Chronic understaffing at Oregon’s main mental hospital stems from decades of inattention and neglect by state leaders. The deep-seated problem has continued to fester in recent years, despite repeated infusions of new employees. Here are the separate staffing increases:

    -In December 2005, the Oregon Advocacy Center (now called Disability Rights Oregon) filed a federal lawsuit on behalf of patients alleging that hospital crowding and inadequate staffing posed a threat to patients and workers. A month later, the Legislative Emergency Board approved spending $9.2 million to add 35 staff members and make other improvements to settle the suit.

    -Following stinging criticism of patient care and hospital conditions in 2008 by the U.S. Department of Justice, the Legislative Emergency Board authorized the hiring of 190 new staffers.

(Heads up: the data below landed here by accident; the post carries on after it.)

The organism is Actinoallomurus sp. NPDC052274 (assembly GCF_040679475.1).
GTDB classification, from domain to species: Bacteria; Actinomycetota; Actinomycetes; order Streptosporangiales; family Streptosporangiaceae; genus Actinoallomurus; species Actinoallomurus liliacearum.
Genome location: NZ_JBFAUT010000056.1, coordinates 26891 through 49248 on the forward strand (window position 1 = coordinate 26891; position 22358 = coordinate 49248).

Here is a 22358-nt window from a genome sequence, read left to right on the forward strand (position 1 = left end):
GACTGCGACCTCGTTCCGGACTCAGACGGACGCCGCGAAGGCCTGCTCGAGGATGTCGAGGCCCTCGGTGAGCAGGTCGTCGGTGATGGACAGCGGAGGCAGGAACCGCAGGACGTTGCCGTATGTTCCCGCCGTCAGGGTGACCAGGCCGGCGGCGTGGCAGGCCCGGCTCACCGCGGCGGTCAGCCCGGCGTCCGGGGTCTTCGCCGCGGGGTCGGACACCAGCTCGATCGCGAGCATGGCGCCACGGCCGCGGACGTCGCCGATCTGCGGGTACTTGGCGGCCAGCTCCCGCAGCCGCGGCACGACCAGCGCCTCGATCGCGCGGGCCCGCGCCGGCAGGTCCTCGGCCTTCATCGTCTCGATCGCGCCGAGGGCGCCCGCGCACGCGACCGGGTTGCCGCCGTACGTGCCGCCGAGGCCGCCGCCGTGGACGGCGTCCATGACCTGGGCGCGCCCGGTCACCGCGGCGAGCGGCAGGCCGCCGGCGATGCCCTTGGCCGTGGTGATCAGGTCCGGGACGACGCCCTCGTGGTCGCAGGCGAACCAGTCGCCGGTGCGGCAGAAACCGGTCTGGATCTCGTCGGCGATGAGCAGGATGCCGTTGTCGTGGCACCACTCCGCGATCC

-Last year, lawmakers boosted the hospital’s two-year budget for 2009-11 to $324 million, a 31 percent increase that provided funding to hire 540 new employees. Of the total, 527 were budgeted for OSH and 13 were appropriated for other state positions connected to hospital hiring. Those jobs are in payroll, human services and information systems.

    -Next year, hospital managers are likely to ask legislators to fund another staffing expansion. No specifics have emerged about the potential size or cost for another hiring boom that may be in the offing for 2011-13.